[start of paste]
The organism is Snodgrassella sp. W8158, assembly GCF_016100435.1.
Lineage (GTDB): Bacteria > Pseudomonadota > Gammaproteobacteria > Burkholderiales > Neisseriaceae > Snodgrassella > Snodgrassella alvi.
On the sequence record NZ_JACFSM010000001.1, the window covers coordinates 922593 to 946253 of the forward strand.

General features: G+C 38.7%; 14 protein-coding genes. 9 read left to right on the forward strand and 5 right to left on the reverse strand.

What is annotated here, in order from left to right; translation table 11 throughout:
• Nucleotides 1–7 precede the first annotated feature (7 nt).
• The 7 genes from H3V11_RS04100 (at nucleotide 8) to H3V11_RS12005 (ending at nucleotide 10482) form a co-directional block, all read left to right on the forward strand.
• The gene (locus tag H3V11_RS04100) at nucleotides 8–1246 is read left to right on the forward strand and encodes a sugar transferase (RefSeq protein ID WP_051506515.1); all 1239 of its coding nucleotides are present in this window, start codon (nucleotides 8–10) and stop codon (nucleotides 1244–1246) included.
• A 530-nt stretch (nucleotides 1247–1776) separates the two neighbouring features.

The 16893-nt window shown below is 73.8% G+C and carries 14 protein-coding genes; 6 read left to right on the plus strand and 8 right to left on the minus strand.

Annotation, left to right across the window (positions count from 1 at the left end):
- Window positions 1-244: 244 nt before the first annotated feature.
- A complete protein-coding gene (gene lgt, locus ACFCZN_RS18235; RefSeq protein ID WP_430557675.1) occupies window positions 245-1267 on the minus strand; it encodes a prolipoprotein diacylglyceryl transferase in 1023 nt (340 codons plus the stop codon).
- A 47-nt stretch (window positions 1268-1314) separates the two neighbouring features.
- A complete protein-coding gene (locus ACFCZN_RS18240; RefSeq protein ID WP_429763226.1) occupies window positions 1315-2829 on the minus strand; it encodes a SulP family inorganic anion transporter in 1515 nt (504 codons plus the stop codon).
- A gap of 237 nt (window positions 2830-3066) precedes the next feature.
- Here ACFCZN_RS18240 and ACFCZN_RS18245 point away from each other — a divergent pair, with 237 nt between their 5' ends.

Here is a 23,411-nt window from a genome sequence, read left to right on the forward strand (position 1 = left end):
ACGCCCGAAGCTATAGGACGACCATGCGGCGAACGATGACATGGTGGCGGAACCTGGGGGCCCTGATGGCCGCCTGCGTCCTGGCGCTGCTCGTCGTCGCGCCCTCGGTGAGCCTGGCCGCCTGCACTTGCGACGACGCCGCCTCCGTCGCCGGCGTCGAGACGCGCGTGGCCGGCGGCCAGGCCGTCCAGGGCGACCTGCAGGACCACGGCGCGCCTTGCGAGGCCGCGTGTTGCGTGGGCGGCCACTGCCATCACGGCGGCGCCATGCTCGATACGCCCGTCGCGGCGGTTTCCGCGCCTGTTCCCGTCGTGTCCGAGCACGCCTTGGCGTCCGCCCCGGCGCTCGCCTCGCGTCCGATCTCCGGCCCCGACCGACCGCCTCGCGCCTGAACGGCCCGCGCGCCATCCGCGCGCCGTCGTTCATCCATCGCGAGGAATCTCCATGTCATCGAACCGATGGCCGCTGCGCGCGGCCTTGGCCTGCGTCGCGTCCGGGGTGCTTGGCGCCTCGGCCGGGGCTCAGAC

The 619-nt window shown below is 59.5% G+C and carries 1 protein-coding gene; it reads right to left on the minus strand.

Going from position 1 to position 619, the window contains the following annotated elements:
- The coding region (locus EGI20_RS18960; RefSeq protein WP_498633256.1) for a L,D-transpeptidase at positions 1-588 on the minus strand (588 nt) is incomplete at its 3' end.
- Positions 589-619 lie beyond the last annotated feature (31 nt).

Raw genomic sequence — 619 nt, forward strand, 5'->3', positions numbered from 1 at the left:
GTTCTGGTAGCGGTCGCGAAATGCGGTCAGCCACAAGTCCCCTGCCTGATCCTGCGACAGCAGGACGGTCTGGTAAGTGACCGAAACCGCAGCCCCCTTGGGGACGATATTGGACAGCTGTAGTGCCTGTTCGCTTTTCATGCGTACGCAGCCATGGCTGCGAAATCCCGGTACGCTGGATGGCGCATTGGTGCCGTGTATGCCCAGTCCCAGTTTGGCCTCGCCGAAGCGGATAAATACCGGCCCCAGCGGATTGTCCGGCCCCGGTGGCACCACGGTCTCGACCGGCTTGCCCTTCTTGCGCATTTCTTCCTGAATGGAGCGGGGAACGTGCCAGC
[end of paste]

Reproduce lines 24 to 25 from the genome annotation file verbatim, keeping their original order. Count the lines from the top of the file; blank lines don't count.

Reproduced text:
Raw genomic sequence — 619 nt, forward strand, 5'->3', positions numbered from 1 at the left:
GTTCTGGTAGCGGTCGCGAAATGCGGTCAGCCACAAGTCCCCTGCCTGATCCTGCGACAGCAGGACGGTCTGGTAAGTGACCGAAACCGCAGCCCCCTTGGGGACGATATTGGACAGCTGTAGTGCCTGTTCGCTTTTCATGCGTACGCAGCCATGGCTGCGAAATCCCGGTACGCTGGATGGCGCATTGGTGCCGTGTATGCCCAGTCCCAGTTTGGCCTCGCCGAAGCGGATAAATACCGGCCCCAGCGGATTGTCCGGCCCCGGTGGCACCACGGTCTCGACCGGCTTGCCCTTCTTGCGCATTTCTTCCTGAATGGAGCGGGGAACGTGCCAGC